I’m not so much a gadget freak as a gadget mutant alien virus.
My technology jones runs deep. I have four outdated cellular phones, a half dozen MP3 players and four digital cameras. My middle name could be iSucker.
I even like the ads for electronic stores. When I lived at home, I would seek the Sunday fliers for Best Buy and Circuit City, simply to marvel at Moore’s Law, the theorem that technology doubles every 18 months — so your computer and cell phones should be twice as fast, hold twice as much data, every year and a half — with requisite price hikes.
So Cyber Monday has become my Black Friday, as it has for millions of Americans: Roughly $6.6 billion sales are logged on Cyber Monday, a figure that must give brick and mortar shops a raging erection. Though it’s surprising that the ever-clever internet denizens didn’t come up with something more clever than Cyber Monday. If the creators of e-shopping really wanted to mock traditional stores, which is clearly part of the strategy, they would have called it “African-American Monday.”
Regardless, Amazon has gone nuts over the phenomenon it helped manifest. The site has created a cyber-flier that is replete with gizmos and whatzits. It’s terrific reading.
There’s a laptop about the weight of a candy bar. There’s an Alexa-powered webcam that looks like it came from NASA, with night vision and motion detector alerts sent to your phone.
But my favorite by far was Furbo, a remote dog treat dispenser.
The idea is fascinating. A remote camera keeps an eye on Fido, using your computer and even cellular phone to monitor the pup, scold it to stop incessant yapping, and reward it when it’s good. Tell Spot to sit, and you can remotely eject a dog treat to your canine.
This is the stuff of The Jetsons. As I read, I wondered: Are we really this bored and wealthy?
Turns out the answer is “goddamned straight.” Furbo had 1,049 reviews and a four-out-of-five-star rating. It also had 271 questions from interested buyers: Could you use your own dog treats? How long is the warranty? Does it works for cats? (For what do you even reward a cat? A furball-free day?)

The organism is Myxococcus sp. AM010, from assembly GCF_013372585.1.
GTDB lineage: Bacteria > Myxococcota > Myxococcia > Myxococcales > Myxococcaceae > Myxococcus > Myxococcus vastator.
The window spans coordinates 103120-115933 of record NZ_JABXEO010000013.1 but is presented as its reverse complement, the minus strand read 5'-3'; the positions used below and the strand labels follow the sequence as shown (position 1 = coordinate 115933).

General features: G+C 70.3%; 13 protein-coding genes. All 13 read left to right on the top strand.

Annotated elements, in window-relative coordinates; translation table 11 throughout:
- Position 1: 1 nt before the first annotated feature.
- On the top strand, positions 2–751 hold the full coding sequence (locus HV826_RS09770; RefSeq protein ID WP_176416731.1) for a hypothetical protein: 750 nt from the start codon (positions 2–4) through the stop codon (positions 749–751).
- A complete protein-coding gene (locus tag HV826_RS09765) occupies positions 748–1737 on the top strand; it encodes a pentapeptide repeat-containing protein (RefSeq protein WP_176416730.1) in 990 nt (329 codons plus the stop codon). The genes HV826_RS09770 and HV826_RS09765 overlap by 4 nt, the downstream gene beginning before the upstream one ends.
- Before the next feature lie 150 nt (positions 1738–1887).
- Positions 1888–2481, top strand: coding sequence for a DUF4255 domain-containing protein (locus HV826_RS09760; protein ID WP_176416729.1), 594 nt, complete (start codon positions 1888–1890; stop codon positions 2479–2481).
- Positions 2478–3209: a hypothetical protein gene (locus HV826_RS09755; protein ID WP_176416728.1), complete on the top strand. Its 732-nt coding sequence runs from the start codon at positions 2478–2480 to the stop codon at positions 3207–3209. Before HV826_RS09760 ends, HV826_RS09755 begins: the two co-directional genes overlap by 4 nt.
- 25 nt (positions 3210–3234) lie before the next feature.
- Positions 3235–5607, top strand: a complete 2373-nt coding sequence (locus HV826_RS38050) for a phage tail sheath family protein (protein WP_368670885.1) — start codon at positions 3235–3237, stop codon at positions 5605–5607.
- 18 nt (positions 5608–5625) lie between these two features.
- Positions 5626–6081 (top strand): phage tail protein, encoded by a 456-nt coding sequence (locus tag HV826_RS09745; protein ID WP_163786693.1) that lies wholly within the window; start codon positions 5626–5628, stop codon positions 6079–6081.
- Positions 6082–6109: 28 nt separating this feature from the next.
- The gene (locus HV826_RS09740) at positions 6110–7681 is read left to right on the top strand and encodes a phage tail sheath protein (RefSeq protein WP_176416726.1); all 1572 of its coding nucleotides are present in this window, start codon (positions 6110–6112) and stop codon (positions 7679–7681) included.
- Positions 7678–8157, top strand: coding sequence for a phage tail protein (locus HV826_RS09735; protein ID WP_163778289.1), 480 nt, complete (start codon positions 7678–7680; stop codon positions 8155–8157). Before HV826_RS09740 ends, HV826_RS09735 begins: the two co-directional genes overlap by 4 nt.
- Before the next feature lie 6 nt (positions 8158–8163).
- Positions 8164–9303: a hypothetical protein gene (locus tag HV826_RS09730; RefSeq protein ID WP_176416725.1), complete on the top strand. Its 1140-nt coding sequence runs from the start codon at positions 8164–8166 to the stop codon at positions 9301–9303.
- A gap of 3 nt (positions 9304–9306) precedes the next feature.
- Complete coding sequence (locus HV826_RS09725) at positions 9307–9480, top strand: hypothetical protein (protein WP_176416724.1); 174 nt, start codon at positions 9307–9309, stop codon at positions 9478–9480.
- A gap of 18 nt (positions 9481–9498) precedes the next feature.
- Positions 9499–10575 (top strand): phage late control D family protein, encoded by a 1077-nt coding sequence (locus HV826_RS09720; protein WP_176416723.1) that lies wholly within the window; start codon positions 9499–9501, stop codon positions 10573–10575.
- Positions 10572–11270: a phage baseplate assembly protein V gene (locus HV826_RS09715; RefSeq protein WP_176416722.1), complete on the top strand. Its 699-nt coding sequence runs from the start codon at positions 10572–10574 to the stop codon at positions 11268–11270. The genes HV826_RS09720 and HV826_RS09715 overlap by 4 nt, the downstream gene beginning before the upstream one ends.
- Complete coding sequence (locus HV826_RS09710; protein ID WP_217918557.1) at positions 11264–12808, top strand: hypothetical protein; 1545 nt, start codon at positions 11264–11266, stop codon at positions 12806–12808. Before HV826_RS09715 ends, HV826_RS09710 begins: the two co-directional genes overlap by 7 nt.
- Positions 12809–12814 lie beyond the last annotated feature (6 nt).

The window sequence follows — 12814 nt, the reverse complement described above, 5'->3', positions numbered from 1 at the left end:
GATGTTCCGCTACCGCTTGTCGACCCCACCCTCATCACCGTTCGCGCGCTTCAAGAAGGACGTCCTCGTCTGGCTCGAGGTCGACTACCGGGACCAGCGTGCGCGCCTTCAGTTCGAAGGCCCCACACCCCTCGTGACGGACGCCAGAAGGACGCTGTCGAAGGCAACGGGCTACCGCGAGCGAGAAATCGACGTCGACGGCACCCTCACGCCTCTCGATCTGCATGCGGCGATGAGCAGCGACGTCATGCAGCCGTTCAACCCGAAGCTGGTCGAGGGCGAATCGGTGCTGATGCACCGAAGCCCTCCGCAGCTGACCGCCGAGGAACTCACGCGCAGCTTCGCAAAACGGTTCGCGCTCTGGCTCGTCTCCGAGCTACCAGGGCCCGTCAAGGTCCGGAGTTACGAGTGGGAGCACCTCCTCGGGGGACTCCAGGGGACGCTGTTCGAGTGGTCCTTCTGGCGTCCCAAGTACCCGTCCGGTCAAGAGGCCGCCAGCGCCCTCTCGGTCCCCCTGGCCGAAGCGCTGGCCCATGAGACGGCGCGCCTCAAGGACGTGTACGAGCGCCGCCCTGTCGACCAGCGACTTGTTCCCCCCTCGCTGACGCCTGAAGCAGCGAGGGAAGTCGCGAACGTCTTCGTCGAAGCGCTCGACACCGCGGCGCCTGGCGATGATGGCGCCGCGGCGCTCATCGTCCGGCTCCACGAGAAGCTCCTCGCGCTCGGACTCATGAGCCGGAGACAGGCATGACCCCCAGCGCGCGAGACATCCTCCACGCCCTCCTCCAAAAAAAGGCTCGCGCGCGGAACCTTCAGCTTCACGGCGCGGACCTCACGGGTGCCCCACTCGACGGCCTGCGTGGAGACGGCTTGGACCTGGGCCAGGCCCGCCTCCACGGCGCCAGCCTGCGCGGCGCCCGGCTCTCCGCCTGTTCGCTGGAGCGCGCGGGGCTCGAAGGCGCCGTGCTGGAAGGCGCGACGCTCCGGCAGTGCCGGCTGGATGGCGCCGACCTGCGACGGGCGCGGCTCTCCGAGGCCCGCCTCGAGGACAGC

As I scrolled through the questions, I noticed it didn’t address my primary one: What happens when a dog jacks its leg to pee on it? I’m guessing it happens, as there’s an entire YouTube cottage industry of dogs peeing on myriad targets: cats, new shoes, sunbathers, etc. Teddy once peed on chair at the dog park. An occupied chair.
So, on a smartass-ian lark, I asked the simple question 271 others would not: “Is it urine-proof?”
I expected that the seller would not even post the joke. At best, I would get a similarly snarky response, like “No, but it is fecal-resistant.”
Instead, I immediately received a spate of replies. “No, it’s plastic but still an electrical device;” “Perhaps — I would elevate it to the height of a treat jar,” etc. Apparently, the question raised a real issue — one not mentioned in the entire ad for Furbo.
But there was one reply in particular that caught my eye, from Lisa S. I knew it would have the inevitable, anonymous air of the internet era, which has ushered mankind into the Iron(y) Age. The primary advancement of the period: veiled asshole-nish. The letter began with “I don’t know,” which begs another question: Then why reply in ‘Answers?’ It also was clearly her chance to brag on her pets.
“I don’t know,” she wrote. “Mine sits on the counter and my dogs are housebroken.”
So I sent her the only response I could think:
“Oh, I don’t have a dog.”
Have a holly jolly!